The hay fever season is almost with us much to the chagrin of those who suffer with it. There is a lot that can be done to prevent and help with hay fever in Ayurveda, do read on!
There are different variations of hay fever
Any dosha can be responsible for hay fever. If one (or more) of your doshas are out of balance, hay fever may show up in one of (or a mixture of) the following ways.
Vata (=air and space) is out of balance
- Dry nose, less mucous but it’s sticky and obstructing, leaving you stuffy
- Dry mouth, lips and throat
- Shooting pain headaches
- Hoarseness of voice
Pitta (=fire and water) is out of balance
- Burning sensations (irritated eyes, sore burning throat, high irritation in the nose)
- High thirst
- Mucous may be warm and yellow
- Potential fever or sense of being hot
- Possible skin symptoms such as hives
Kapha (=earth and water) is out of balance
- Excessive mucous which may be more white and cold, a streaming nose
- Swollen eyes, puffy face
- Heaviness in the head and face
- Itching in the scalp, throat, lips and mouth
Prevention is better than a cure
If you suffer from hay fever, start paying extra attention to your diet and lifestyle a few months before your symptoms would normally start. Keep yourself in balance, nurture your digestive fire to avoid ama and make sure you have a good store of ojas (the essence of all the tissues providing immunity and resilience).
The suggestions below apply in the run-up to and during your hay fever season.
Try a cleanse between winter and spring as the junction of seasons is the best time for this. A mung bean soup and green vegetable cleanse would be ideal.
Eating seasonally is important as the type of foods harvested during any season contain the antidotes to the extreme characteristics of the season.
In spring, we see vegetables with more bitter, pungent and astringent tastes and less of the sweet root vegetables which helped us through winter. This means there is an influx of green, so it’s time to up those lighter seasonal green vegetables and have a bit less of the heavier starchy and protein-rich foods which we needed during the winter.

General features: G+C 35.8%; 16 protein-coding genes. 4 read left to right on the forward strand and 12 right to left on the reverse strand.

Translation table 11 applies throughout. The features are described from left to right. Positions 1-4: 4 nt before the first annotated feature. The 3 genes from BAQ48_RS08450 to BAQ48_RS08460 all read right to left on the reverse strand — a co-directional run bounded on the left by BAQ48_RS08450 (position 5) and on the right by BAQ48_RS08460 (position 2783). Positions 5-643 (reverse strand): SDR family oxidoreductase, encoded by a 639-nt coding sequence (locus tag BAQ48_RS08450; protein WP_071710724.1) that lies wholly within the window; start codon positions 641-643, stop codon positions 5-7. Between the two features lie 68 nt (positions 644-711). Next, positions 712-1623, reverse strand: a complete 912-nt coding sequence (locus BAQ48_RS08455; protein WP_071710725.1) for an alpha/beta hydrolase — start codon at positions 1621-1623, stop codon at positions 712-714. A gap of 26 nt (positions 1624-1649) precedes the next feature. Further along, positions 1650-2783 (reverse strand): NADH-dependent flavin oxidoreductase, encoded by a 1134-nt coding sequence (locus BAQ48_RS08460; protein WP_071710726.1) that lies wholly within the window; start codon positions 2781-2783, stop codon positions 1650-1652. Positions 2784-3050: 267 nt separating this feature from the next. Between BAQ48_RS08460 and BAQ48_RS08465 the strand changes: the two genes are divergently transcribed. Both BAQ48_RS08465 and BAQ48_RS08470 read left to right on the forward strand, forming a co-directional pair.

Eat warm foods and drinks with plenty of herbs and spices. Raw unheated honey is great too for dealing with extra mucous (local is even better!).
It is best to avoid cheese, yoghurt, bananas and cold foods and drinks if you are suffering from mucous as these encourage its formation.
Enjoy lots of warm drinks. A great tea for hay fever is ginger. You can also choose teas which are best for you using the herbs section below. If adding a little raw unheated honey, wait until the tea has cooled a little as you shouldn’t heat honey.
Herbs for hay fever
I do love herbs! There are just so many benefits to them, whether you’re taking them medicinally or using in your cooking.
Barriers – stop the allergens getting in
Along with making sure your body isn’t being overreactive to allergens, it’s also a good idea to put up some physical barriers to stop them getting to you in the first place.
- Put a drop or two of oil into your nose daily. You can try sesame oil, ghee, olive oil or even better, medicated nasya oil infused with specific medicinal herbs.
- You can try steam inhalations (holding your head over a bowl of boiled water) or a neti pot (nasal saline wash). With both it is important to put a drop or two of oil in the nose afterwards otherwise you’ll end up with cleansed but dry nostrils. Dry nasal membranes will then be more irritable, so you’ll be back where you started. If using a neti pot, make sure you empty the water out of your nose of water thoroughly.
- You can also provide a barrier for the mouth by swishing sesame oil in the mouth. Gargling with turmeric and salt in warm water can also be helpful.
An in-clinic nasya treatment is a more intense version of the home nasal cleansing which would be especially helpful if the hay fever was leading to a lot of blockage or sinus problems.
Keep that hay fever at bay and enjoy the warmer weather ahead.
Until next time, take care of yourselves,
Author: Kate Siraj, Ayurvedic Practitioner, BSc Ayurveda, MChem (Oxon), MAPA, Shadow Work Coach
© The Ayurveda Practice
Photograph of grass pollen thanks to Freedigitalphotos.net